Permits have been issued for the construction of a three-story, two-unit mixed-use rowhouse at 1709 Snyder Avenue in West Passyunk, South Philadelphia. The new building will replace an existing three-story rowhouse on the north side of the block between South 17th and South Colorado streets. Designed by KCA Design Associates, the new structure will span 3,380 square feet, of which around just under 1,000 square feet will be allocated for commercial space. The project will feature a basement and a roof deck. Permits list LNHA New Homes as the contractor and specify a construction cost of $350,000.
The structure will measure 16 feet wide and 55 feet long, with a 16-foot-deep rear yard, and will rise 31 feet to the main roof, 35 feet to the top of the parapet, and 41 feet to the top of the pilot house, sitting well below the site’s 38-foot main roof height limit.
The building will replace a rather drab, tan-brick rownhouse that holds minimal architectural value. The new ground floor retail will positively contribute to the commercial corridor along the avenue, which will make for an obvious improvement over the existing site conditions. However, it is still somewhat odd to see such a seeming zero-sum replacement of a standing building with a new structure of virtually the same size.
The route 79 bus runs along Snyder Avenue and the Snyder Avenue Station on the Broad Street Line is located within a six-minute walk to the east. A desirable local attraction is the proximity to Passyunk Avenue, the neighborhood’s most important commercial corridor, which is situated within one short block to the south of 1709 Snyder Avenue.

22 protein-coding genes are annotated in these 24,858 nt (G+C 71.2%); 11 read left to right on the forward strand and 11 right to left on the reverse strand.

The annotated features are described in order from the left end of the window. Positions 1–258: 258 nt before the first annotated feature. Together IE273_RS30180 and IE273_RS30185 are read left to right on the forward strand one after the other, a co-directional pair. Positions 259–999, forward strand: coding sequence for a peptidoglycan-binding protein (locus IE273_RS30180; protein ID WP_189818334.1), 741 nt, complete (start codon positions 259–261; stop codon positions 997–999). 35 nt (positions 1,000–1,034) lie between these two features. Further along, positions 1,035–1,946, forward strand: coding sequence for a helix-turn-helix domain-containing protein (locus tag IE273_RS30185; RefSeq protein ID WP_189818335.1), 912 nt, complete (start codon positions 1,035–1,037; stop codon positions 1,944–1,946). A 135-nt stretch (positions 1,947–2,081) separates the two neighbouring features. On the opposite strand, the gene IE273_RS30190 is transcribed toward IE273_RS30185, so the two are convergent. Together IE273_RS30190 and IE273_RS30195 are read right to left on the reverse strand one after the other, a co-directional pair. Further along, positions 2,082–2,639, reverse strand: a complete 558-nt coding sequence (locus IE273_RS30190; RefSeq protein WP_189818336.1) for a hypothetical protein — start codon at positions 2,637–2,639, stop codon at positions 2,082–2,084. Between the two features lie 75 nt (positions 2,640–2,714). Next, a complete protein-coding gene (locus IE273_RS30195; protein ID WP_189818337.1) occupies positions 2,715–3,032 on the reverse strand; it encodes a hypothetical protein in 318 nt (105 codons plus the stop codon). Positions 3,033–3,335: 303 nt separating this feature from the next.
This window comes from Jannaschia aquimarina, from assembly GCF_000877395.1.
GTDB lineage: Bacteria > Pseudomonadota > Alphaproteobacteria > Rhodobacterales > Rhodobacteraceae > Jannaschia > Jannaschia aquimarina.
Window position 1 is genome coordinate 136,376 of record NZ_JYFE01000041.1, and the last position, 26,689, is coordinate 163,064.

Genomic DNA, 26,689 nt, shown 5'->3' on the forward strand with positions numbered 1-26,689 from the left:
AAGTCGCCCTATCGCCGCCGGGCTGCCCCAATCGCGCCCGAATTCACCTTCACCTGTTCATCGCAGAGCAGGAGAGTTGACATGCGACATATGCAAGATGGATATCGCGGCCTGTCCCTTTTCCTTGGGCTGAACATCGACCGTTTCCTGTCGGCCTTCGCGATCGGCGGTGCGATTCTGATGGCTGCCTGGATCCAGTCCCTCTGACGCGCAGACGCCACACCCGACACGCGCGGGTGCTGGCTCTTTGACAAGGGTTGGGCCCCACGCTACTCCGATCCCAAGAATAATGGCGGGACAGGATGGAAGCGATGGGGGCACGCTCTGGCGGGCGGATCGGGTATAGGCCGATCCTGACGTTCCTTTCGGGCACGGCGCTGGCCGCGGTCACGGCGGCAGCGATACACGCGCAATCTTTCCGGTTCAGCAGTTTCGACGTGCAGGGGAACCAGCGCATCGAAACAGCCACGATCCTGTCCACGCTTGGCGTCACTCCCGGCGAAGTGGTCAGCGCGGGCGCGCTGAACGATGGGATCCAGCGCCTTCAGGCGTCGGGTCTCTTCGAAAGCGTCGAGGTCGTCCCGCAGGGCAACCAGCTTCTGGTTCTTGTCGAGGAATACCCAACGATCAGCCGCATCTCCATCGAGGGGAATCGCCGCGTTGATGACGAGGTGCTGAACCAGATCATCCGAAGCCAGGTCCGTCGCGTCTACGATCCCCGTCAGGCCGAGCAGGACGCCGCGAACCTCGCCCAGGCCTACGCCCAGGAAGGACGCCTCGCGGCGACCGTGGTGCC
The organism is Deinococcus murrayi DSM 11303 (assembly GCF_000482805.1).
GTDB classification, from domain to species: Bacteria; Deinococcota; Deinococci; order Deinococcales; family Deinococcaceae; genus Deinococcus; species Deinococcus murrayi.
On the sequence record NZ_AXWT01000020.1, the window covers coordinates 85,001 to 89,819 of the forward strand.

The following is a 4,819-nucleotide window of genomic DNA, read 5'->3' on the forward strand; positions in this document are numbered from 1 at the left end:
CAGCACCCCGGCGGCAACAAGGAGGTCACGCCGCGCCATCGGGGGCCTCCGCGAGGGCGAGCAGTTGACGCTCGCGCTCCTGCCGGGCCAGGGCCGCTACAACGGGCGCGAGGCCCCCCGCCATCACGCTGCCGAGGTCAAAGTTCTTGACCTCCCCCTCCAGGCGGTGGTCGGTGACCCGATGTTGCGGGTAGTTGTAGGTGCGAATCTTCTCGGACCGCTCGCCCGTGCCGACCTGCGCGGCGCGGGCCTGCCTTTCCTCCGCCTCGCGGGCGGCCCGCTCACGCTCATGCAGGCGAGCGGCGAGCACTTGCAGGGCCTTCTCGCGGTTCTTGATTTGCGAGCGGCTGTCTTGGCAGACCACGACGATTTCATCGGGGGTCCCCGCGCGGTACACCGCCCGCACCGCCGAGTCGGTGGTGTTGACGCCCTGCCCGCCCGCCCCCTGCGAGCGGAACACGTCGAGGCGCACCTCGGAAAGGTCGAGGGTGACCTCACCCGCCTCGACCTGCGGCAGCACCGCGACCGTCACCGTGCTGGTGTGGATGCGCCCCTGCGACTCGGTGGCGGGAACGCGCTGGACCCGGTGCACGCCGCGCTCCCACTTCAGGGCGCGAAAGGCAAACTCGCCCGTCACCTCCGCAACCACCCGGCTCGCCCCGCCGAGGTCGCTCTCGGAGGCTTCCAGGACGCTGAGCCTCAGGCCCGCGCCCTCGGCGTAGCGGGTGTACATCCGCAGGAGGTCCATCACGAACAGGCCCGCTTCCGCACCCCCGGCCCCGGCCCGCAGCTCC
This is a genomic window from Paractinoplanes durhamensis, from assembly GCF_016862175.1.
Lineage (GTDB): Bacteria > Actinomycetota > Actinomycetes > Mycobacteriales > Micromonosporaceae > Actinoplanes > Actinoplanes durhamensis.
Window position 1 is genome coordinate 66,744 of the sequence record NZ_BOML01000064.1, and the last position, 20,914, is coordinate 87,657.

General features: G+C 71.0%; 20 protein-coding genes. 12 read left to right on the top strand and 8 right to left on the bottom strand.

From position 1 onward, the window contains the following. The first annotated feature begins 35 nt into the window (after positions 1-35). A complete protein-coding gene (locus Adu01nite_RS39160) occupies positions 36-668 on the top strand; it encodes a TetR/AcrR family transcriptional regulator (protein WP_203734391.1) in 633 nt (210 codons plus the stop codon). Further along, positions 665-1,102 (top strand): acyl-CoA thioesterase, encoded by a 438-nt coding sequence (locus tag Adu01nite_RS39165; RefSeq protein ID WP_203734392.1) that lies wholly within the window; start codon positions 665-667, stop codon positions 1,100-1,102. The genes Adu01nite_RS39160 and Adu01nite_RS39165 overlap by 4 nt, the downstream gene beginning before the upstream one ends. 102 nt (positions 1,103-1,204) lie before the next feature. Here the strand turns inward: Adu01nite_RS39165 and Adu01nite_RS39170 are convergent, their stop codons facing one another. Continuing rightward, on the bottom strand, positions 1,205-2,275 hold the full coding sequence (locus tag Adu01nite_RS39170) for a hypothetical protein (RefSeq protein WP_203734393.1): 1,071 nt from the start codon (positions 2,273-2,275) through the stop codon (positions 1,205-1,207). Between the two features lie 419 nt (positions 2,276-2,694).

Although the proposal at 1709 Snyder Avenue is rather boiler-plate in terms of its design and function, it will be an obvious improvement for a property situated on a locally significant commercial corridor.
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East Passyunk is an intimate, walkable, narrow street lined with shops. There’s one lane of traffic with parallel parking on both sides. West Passyunk, on the other hand, is much wider, with two lanes of traffic and angled parking on both sides. In addition, the street wall of buildings is frequently broken up by surface parking lots, which makes walking unpleasant and possibly dangerous as cars use curb cuts that cross the sidewalk to gain access to the surface lots.